The Shape of Things (Anglais) Broché – 25 août 2001
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Texte court, rhytmé, et évolutif, The Shape of Things est une pièce des plus agréable à lire.
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To any mainstream critic who goes to plays and demands "positive" or "compassionate" endorsements of the received ideas we hold or our self-absorbed lives as we generally live them now, Labute has little to offer. Refreshingly free of such frothy, mindless cheer, the playwright instead skewers unquestioned contemporary notions of art's necessary beneficence and those of the glories of untrammeled individualism. Human nature and art, he reveals as satiric dramatist, are both larger and more problematic than such currently genteel, fashionable conceptions of them. Far from being "non-original" in his ideas, Labute more than any other current playwright provokingly calls into question the actual - not the putative - received ideas about art and life which are thought "cutting edge" in our time. If anyone writing drama today could produce a fully realized masterwork on the way we live now, I suspect it would be Neil Labute.
For all its appeals to modernity and student culture - post-modern art; makeovers; facial surgery; college; swearing; studenty soundtrack - 'The Shape Of Things' is surprisingly traditional fare, not too removed from the well-made plays of Terence Rattigan, or Shaw's dramas of ideas (Evelyn becomes Higgins to Adam's Eliza Doolittle), in which every element and loose end is neatly tied up. Each character represents a particular point-of-view (check out, for a start, those names), which is modified or developed as the thesis continues - each vignette proceeds intellectually, leading to a climax in which the leads declaim their positions at wordy length. This means that the character interplay, though present and involving, lacks the true forcefulness of a work like 'Your Friends And Neighbours'.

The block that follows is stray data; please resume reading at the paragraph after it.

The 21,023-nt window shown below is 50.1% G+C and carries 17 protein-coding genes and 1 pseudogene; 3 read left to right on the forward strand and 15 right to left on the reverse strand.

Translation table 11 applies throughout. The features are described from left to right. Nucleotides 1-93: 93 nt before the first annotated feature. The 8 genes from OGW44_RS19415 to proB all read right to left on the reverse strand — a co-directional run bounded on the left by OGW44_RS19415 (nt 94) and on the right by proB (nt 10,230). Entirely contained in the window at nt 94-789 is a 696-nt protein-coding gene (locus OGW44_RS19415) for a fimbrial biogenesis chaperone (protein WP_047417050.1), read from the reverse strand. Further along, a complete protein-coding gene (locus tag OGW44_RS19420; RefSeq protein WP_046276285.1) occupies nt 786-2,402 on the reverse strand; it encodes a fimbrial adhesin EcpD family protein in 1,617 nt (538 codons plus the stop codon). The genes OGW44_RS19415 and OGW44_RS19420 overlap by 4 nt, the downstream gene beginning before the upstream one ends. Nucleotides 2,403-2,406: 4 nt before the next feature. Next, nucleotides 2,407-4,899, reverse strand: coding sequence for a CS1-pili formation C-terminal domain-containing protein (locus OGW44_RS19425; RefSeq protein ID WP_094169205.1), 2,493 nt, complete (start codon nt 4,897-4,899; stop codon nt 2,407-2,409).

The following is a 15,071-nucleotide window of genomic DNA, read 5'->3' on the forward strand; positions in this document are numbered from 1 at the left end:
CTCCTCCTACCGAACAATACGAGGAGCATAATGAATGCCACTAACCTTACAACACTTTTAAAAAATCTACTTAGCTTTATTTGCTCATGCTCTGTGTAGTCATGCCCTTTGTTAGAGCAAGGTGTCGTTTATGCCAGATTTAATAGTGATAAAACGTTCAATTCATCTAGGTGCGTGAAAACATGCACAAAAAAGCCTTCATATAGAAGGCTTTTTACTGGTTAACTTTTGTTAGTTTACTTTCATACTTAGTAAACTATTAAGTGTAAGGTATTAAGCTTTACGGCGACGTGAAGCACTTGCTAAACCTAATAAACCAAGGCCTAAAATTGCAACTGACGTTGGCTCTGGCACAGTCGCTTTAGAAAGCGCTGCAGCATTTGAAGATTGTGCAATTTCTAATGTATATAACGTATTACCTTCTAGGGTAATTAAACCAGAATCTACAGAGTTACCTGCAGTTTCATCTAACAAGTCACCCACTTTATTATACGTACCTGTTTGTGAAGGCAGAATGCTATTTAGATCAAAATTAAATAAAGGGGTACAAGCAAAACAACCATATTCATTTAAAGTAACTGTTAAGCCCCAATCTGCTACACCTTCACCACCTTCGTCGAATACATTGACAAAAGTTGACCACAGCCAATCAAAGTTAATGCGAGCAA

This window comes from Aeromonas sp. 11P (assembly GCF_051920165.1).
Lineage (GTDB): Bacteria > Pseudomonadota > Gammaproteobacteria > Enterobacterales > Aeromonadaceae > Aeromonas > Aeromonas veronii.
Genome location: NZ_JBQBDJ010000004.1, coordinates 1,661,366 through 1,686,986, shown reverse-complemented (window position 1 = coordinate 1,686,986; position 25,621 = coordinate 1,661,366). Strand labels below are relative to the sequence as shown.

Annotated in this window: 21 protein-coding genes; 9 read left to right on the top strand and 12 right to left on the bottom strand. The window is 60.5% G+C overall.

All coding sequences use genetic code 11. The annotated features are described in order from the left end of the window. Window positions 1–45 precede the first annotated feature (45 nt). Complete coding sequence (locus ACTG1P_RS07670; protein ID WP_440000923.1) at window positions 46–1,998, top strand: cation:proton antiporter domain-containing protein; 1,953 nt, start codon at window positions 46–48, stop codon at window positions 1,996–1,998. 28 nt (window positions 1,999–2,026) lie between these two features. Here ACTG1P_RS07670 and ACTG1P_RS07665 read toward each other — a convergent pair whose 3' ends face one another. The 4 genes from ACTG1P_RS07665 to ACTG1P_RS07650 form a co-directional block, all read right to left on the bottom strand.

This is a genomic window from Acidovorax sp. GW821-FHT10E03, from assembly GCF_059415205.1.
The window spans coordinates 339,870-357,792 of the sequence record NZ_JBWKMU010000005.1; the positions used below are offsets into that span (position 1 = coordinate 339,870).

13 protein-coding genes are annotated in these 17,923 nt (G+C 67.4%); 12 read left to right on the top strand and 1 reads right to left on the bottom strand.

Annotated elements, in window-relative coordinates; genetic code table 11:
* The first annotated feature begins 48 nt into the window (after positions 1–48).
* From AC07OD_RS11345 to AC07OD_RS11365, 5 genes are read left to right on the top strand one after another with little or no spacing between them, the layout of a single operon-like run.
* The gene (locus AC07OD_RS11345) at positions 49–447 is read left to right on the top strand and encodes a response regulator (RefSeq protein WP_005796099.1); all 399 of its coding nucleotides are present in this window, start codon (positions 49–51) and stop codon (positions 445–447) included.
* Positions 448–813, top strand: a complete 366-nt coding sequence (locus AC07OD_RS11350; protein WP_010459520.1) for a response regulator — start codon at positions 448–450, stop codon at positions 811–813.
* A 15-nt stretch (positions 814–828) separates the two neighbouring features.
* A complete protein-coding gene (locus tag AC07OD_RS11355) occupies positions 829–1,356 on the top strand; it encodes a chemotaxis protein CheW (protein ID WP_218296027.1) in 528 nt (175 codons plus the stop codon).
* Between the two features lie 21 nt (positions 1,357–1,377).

Behind the players are projected images from Western civilisation's visual treatment of the human body, from antiquity to anatomy to Magritte. This might seem to be pretentious padding, an attempt to add spurious depth to what is basically a sour college romance, but it actually works with the drama to achieve the devastating pay-off of The Revelation.
To be honest, Labute's ideas - about the impoverishment of post-modern art; the consequences of 'art for art's sake', or the crossing the line between life and art; about a culture that privileges image over decency, self-consciousness over relationships; the dangers of 'too much' civilisation or sophistication; the alienation (oh yes) of one's life as it is mediated by life, art and the media - aren't very original, though paradoxical enough to avoid seeming static. What is more enjoyable is the way the famous male monstrosity that characterised Labute's earlier work (e.g. 'In The Company Of Men'), has been transferred to a female character, whose spectacular callousness has you cheering her on in spite of yourself, and chills the post-'Nurse Betty' sentimental streak the playwright has difficulty in suppressing. The dialogue is as sharp, suggestive and funny as ever, with a great line about Picasso. And, yes, it's nice to see people like me on a stage for once.
Buy the book. You won't be sorry.